There are things that rip my skin open and reveal what lies beneath, but I don’t believe in trigger warnings. I don’t believe people can be protected from their histories. I don’t believe it is at all possible to anticipate the histories of others.
Writers cannot protect their readers from themselves, nor should they be expected to.
—Roxane Gay, basically giving me the exact words to sum up my feelings about trigger warnings.
The incredible problem Girls faces is that all we want is everything from each movie or television show or book that promises to offer a new voice, a relatable voice, an important voice. We want, and rightly so, to believe our lives deserve to be new, relatable, and important. We want to see more complex, nuanced depictions of what it really means to be whoever we are or were or hope to be. We just want so much. We just need so much.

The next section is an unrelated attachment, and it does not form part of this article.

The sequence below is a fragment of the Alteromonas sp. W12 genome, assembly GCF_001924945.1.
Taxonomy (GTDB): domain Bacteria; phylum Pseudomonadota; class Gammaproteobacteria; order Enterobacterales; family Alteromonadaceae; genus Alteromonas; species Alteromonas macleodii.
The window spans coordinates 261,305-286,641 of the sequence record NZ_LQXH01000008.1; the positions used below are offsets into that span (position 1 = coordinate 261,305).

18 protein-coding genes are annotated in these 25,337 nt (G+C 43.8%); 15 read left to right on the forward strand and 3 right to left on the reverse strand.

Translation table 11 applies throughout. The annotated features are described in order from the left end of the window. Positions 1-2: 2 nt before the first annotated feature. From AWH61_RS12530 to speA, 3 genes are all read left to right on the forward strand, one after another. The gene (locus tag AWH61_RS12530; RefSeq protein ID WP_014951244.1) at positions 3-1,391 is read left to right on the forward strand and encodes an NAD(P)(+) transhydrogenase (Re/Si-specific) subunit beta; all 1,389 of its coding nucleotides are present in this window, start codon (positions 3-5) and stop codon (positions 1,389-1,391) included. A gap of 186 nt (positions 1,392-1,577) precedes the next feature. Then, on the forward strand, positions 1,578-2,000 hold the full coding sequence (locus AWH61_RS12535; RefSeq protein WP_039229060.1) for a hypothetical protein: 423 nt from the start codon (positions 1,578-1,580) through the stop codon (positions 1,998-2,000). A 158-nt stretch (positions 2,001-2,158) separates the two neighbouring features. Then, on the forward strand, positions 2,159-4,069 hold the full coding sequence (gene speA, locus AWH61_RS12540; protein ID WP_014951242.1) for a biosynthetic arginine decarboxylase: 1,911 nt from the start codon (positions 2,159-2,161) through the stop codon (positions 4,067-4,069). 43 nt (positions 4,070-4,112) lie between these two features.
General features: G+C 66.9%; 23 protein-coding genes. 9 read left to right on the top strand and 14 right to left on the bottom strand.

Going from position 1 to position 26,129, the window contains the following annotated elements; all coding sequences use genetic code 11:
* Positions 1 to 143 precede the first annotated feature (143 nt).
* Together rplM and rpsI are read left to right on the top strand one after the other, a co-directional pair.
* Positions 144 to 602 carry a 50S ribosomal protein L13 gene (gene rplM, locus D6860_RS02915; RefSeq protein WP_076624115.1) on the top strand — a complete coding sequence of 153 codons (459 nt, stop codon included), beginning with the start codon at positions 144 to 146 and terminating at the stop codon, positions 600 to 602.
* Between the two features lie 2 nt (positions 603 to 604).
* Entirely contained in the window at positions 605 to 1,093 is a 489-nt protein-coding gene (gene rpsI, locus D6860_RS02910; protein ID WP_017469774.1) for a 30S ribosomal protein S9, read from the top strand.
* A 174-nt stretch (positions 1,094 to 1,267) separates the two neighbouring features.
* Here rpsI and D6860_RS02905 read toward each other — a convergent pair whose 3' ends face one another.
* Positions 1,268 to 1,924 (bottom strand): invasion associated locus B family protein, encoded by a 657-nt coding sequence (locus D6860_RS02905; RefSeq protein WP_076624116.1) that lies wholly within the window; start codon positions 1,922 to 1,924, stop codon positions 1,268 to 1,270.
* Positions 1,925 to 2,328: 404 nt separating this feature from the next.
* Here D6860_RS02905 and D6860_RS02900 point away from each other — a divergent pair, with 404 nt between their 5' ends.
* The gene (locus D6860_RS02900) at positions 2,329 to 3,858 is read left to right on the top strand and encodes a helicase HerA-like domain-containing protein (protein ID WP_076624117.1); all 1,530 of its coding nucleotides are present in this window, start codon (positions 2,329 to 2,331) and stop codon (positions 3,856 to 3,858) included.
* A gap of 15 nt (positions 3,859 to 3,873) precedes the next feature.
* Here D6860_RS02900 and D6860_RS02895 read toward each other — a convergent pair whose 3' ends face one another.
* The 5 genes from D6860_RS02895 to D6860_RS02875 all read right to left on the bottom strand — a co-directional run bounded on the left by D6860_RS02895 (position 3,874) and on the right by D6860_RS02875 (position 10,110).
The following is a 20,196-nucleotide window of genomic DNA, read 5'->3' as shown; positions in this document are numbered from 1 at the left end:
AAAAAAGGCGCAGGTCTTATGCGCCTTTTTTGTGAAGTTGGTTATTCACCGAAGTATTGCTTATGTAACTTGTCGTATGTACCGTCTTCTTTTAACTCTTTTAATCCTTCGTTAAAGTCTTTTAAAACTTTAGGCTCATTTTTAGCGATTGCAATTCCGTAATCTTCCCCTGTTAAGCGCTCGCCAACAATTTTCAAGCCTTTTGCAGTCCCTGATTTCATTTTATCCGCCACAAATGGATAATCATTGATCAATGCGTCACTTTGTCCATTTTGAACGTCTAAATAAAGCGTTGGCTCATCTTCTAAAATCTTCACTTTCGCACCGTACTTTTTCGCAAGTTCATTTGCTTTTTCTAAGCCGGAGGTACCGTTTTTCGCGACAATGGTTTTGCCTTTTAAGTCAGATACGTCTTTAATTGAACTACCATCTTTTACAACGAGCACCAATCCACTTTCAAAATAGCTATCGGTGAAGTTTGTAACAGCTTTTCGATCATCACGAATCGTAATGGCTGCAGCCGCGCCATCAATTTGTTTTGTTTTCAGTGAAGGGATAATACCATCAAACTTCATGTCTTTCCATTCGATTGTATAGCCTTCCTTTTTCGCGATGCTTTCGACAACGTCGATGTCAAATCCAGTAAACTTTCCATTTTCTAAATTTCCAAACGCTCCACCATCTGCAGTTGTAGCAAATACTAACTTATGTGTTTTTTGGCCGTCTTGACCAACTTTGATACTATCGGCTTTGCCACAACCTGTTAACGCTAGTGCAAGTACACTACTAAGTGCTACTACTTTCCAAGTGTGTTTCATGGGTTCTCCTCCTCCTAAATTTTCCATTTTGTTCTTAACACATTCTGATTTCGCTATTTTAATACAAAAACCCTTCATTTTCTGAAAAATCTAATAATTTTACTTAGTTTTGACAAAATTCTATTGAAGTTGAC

—Roxane Gay, Bad Feminist.
I can’t believe I’m just getting around to this now. She’s such a badass.
Then you could realize that the ostracism inflicted on Baldakchan was without foundation. There was no brutality in Baldakchan’s harmonies, nothing grimly intellectual about his melodies. They were terribly moving. It is true that the audience now judging Bldakchan’s work was far closer to the ideal listeners he had in mind as he composed: living wolves, immortal plucentenarians, dead wolves.
Minor Angels by Antoine Volodine, page 132